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Storm Eunice falls on London; first-ever "lethal" alert issued

Storm Eunice falls on London; first-ever lethal alert issued

London: Storm Eunice blew Britain with record-breaking winds on Friday and disrupted flights, trains, ferries etc., in London while leaving the streets empty, Agence France-Presse reported.

London city was under the "red weather" or "danger to life" warning, which was the first-ever. Winds of 196 kph were recorded in the Isle of Wight of Southern England and were reported as the fastest ever recorded. The weather department is predicting heavy snow in Scotland and northern England.

The Eunice formed a "sting jet", the weather department said, a rare phenomenon that acted in the Great storm of Britain in 1987.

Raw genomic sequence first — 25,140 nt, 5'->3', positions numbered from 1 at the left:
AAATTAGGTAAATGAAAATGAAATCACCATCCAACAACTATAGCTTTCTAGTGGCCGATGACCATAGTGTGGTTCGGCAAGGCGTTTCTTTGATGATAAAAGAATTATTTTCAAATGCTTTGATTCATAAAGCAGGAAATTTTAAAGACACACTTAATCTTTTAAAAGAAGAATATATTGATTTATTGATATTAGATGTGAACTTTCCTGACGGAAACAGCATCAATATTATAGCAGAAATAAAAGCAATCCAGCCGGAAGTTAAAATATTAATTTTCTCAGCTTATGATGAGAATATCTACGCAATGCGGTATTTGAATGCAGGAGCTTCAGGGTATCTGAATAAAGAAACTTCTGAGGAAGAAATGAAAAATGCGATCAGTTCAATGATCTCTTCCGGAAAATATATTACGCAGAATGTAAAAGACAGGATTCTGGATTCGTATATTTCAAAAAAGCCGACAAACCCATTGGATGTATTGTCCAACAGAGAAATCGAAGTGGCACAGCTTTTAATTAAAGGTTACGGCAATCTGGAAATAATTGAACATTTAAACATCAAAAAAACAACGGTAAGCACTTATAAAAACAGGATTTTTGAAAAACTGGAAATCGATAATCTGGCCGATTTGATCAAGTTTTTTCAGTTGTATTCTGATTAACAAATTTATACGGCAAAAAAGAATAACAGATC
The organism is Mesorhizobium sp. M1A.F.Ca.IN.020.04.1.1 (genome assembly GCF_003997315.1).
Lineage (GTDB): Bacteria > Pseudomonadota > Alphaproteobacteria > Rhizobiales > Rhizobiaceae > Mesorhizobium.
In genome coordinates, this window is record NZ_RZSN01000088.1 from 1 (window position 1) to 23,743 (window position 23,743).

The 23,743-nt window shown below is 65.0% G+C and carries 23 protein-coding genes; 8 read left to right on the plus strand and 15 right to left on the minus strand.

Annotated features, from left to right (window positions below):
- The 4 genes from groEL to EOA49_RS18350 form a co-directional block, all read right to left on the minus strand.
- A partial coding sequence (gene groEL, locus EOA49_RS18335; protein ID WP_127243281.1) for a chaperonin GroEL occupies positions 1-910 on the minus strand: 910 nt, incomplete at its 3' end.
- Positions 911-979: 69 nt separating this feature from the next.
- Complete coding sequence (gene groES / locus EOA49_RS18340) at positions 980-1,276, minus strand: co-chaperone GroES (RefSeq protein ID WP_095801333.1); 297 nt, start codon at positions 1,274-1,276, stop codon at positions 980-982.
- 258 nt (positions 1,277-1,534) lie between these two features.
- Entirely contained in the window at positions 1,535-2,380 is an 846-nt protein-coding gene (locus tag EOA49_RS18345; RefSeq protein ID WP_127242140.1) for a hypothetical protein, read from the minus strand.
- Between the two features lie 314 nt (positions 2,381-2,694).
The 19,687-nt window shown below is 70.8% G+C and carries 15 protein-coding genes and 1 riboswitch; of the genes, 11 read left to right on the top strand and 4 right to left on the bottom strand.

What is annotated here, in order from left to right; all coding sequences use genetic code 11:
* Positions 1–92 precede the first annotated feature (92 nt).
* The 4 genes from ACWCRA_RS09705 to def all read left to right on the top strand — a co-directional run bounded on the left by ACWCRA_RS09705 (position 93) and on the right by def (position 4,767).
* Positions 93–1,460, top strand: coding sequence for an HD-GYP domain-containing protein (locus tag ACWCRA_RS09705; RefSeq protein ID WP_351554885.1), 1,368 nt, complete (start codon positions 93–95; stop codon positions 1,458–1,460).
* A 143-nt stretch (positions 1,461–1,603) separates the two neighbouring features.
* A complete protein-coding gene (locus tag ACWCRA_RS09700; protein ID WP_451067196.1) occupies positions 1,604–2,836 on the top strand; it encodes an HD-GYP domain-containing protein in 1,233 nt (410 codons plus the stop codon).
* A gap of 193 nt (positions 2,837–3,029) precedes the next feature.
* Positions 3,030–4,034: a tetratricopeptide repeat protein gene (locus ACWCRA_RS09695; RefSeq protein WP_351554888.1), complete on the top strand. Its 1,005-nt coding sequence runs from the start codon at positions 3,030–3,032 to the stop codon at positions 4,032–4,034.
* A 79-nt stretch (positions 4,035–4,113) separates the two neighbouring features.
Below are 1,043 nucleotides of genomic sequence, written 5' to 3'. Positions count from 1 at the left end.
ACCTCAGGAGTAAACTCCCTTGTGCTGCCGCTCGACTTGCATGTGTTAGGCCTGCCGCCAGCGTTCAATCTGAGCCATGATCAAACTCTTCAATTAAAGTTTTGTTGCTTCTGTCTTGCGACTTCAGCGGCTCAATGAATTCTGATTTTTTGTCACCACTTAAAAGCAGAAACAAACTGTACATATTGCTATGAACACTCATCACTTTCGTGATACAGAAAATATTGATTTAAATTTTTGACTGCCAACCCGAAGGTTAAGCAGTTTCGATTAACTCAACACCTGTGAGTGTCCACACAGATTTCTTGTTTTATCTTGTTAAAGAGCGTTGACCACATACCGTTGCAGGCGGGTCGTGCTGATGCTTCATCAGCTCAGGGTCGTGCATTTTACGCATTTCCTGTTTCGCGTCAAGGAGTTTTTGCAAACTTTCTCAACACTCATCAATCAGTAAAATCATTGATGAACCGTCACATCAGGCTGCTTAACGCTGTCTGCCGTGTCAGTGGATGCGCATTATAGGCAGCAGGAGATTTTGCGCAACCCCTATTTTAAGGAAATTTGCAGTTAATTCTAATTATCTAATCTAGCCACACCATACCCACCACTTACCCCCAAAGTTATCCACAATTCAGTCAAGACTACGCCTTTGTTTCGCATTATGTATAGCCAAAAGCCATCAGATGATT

The warning was also made across southern England and South wales. In these areas, transport was deeply affected while schools were closed. Warnings have also been issued in Belgium, Denmark and Sweden.

The storm has destroyed the power supply to 80,000 homes and businesses in Ireland, as well as more than 5,000 in Cornwall and Devon in southwest England. On the coasts, large waves went past sea walls.

British Prime Minister Borris Johnson advised on Twitter that precautions must be followed to be safe. People in the city must have heeded the warning and safety precautions as streets were found empty.

On Wednesday, Britain had witnessed another storm called Dudley, It had disrupted transport and caused power outages, but there wasn't much damage reported.

However, the storms are not necessarily out of climate change, experts opined. But as the human-caused climate changes continue to heat the planet, conditions could get worse when the sudden and rare explosive storms happen, they added.

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